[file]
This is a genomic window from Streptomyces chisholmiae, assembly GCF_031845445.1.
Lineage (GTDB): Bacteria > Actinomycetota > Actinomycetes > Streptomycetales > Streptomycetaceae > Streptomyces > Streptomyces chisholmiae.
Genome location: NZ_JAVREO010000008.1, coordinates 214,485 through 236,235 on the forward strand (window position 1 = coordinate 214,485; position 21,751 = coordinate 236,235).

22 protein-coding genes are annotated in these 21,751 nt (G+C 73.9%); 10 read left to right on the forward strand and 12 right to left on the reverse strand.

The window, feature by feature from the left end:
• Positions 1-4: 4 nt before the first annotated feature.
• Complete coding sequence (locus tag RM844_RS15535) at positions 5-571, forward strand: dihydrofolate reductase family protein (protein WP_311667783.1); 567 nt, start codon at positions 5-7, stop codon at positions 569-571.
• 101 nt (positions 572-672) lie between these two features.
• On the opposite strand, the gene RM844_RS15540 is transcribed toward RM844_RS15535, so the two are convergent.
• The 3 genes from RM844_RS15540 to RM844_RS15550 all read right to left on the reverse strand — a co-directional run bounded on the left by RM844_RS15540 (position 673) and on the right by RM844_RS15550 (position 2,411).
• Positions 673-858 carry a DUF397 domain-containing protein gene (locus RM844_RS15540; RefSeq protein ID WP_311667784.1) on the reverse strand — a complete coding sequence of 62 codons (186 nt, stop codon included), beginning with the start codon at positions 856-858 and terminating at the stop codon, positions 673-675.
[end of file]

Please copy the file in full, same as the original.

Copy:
This is a genomic window from Streptomyces chisholmiae, assembly GCF_031845445.1.
Lineage (GTDB): Bacteria > Actinomycetota > Actinomycetes > Streptomycetales > Streptomycetaceae > Streptomyces > Streptomyces chisholmiae.
Genome location: NZ_JAVREO010000008.1, coordinates 214,485 through 236,235 on the forward strand (window position 1 = coordinate 214,485; position 21,751 = coordinate 236,235).

22 protein-coding genes are annotated in these 21,751 nt (G+C 73.9%); 10 read left to right on the forward strand and 12 right to left on the reverse strand.

The window, feature by feature from the left end:
• Positions 1-4: 4 nt before the first annotated feature.
• Complete coding sequence (locus tag RM844_RS15535) at positions 5-571, forward strand: dihydrofolate reductase family protein (protein WP_311667783.1); 567 nt, start codon at positions 5-7, stop codon at positions 569-571.
• 101 nt (positions 572-672) lie between these two features.
• On the opposite strand, the gene RM844_RS15540 is transcribed toward RM844_RS15535, so the two are convergent.
• The 3 genes from RM844_RS15540 to RM844_RS15550 all read right to left on the reverse strand — a co-directional run bounded on the left by RM844_RS15540 (position 673) and on the right by RM844_RS15550 (position 2,411).
• Positions 673-858 carry a DUF397 domain-containing protein gene (locus RM844_RS15540; RefSeq protein ID WP_311667784.1) on the reverse strand — a complete coding sequence of 62 codons (186 nt, stop codon included), beginning with the start codon at positions 856-858 and terminating at the stop codon, positions 673-675.